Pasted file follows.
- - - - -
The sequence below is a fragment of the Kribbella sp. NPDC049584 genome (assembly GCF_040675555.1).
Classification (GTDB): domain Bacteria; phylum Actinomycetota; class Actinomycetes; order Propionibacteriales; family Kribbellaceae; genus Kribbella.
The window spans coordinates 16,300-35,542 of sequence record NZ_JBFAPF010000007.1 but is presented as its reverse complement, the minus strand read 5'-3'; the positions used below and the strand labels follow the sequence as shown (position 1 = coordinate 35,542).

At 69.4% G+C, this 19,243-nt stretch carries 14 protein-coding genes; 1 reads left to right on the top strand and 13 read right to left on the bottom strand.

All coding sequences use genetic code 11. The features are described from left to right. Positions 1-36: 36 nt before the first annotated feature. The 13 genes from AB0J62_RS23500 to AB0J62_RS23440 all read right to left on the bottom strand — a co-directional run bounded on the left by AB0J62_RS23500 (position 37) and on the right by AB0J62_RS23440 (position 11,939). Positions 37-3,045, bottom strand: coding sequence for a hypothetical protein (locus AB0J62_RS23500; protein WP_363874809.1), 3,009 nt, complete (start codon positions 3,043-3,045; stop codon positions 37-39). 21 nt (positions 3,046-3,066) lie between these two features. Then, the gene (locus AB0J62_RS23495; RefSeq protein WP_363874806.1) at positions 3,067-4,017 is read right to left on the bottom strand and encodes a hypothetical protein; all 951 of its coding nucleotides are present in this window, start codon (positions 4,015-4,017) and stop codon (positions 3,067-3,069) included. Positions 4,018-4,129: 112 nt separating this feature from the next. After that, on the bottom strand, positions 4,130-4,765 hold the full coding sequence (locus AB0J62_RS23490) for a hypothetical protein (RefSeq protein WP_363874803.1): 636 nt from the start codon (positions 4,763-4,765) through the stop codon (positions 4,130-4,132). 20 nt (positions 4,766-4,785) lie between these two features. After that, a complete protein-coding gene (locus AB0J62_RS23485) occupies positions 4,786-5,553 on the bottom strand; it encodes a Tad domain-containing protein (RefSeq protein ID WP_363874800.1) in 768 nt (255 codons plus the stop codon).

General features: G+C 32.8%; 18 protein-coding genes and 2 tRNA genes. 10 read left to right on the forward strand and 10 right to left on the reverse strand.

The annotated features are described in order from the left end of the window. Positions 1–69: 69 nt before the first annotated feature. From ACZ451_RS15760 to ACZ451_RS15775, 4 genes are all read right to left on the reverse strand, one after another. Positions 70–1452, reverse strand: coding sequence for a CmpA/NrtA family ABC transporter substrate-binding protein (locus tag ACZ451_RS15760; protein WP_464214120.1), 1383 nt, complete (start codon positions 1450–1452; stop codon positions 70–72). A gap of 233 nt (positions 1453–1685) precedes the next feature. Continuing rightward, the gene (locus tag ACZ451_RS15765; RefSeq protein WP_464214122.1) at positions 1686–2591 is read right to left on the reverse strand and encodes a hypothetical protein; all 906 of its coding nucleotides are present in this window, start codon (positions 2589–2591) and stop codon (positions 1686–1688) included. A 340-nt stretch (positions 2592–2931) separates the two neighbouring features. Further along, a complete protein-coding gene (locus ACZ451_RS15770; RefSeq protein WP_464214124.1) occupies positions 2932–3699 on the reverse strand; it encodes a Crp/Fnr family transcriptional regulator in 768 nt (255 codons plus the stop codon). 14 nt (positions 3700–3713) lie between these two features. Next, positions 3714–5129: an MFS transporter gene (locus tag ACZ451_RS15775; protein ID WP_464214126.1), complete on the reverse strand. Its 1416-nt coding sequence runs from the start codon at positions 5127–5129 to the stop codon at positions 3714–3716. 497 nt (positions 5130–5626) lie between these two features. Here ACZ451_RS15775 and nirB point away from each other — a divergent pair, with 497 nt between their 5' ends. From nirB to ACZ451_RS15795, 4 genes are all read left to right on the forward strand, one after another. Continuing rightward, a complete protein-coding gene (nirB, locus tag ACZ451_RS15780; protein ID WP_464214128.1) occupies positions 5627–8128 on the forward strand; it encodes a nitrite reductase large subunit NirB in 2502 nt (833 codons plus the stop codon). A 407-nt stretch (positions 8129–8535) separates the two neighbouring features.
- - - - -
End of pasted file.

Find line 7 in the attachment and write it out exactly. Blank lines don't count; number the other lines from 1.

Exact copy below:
The annotated features are described in order from the left end of the window. Positions 1–69: 69 nt before the first annotated feature. From ACZ451_RS15760 to ACZ451_RS15775, 4 genes are all read right to left on the reverse strand, one after another. Positions 70–1452, reverse strand: coding sequence for a CmpA/NrtA family ABC transporter substrate-binding protein (locus tag ACZ451_RS15760; protein WP_464214120.1), 1383 nt, complete (start codon positions 1450–1452; stop codon positions 70–72). A gap of 233 nt (positions 1453–1685) precedes the next feature. Continuing rightward, the gene (locus tag ACZ451_RS15765; RefSeq protein WP_464214122.1) at positions 1686–2591 is read right to left on the reverse strand and encodes a hypothetical protein; all 906 of its coding nucleotides are present in this window, start codon (positions 2589–2591) and stop codon (positions 1686–1688) included. A 340-nt stretch (positions 2592–2931) separates the two neighbouring features. Further along, a complete protein-coding gene (locus ACZ451_RS15770; RefSeq protein WP_464214124.1) occupies positions 2932–3699 on the reverse strand; it encodes a Crp/Fnr family transcriptional regulator in 768 nt (255 codons plus the stop codon). 14 nt (positions 3700–3713) lie between these two features. Next, positions 3714–5129: an MFS transporter gene (locus tag ACZ451_RS15775; protein ID WP_464214126.1), complete on the reverse strand. Its 1416-nt coding sequence runs from the start codon at positions 5127–5129 to the stop codon at positions 3714–3716. 497 nt (positions 5130–5626) lie between these two features. Here ACZ451_RS15775 and nirB point away from each other — a divergent pair, with 497 nt between their 5' ends. From nirB to ACZ451_RS15795, 4 genes are all read left to right on the forward strand, one after another. Continuing rightward, a complete protein-coding gene (nirB, locus tag ACZ451_RS15780; protein ID WP_464214128.1) occupies positions 5627–8128 on the forward strand; it encodes a nitrite reductase large subunit NirB in 2502 nt (833 codons plus the stop codon). A 407-nt stretch (positions 8129–8535) separates the two neighbouring features.